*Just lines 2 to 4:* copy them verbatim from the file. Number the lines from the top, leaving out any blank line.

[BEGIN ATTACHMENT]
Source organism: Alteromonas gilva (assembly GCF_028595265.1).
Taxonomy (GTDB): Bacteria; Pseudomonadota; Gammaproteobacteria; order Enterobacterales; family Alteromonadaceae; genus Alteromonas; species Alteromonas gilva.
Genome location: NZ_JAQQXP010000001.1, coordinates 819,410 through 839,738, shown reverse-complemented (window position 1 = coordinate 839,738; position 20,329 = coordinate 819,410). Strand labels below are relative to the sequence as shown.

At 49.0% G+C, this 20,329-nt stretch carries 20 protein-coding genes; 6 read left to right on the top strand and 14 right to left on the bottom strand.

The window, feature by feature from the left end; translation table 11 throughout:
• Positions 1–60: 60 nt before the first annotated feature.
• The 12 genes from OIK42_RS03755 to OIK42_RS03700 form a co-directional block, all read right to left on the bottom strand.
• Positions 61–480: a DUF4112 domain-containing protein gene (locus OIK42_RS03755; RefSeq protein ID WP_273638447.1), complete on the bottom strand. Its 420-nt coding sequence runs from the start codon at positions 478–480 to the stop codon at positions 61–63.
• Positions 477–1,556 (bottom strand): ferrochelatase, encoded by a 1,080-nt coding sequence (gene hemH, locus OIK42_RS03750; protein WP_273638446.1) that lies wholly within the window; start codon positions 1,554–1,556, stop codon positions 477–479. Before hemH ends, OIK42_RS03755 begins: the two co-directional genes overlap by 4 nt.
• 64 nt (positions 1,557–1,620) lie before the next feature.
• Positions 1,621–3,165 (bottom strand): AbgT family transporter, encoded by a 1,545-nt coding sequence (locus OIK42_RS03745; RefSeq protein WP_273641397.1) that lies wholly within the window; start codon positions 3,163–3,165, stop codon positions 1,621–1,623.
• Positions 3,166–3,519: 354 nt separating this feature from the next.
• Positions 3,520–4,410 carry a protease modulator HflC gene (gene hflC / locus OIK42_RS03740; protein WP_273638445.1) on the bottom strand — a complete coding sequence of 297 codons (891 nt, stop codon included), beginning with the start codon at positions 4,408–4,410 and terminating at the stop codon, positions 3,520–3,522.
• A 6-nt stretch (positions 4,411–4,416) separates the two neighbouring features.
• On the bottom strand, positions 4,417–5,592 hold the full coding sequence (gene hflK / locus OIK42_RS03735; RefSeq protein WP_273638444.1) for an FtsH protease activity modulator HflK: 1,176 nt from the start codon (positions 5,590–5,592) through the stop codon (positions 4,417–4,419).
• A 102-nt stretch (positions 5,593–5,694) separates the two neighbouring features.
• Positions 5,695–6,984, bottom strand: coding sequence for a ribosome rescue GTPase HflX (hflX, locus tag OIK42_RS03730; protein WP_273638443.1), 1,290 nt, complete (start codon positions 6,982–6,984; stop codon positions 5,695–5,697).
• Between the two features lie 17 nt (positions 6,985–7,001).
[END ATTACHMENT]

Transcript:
Taxonomy (GTDB): Bacteria; Pseudomonadota; Gammaproteobacteria; order Enterobacterales; family Alteromonadaceae; genus Alteromonas; species Alteromonas gilva.
Genome location: NZ_JAQQXP010000001.1, coordinates 819,410 through 839,738, shown reverse-complemented (window position 1 = coordinate 839,738; position 20,329 = coordinate 819,410). Strand labels below are relative to the sequence as shown.

At 49.0% G+C, this 20,329-nt stretch carries 20 protein-coding genes; 6 read left to right on the top strand and 14 right to left on the bottom strand.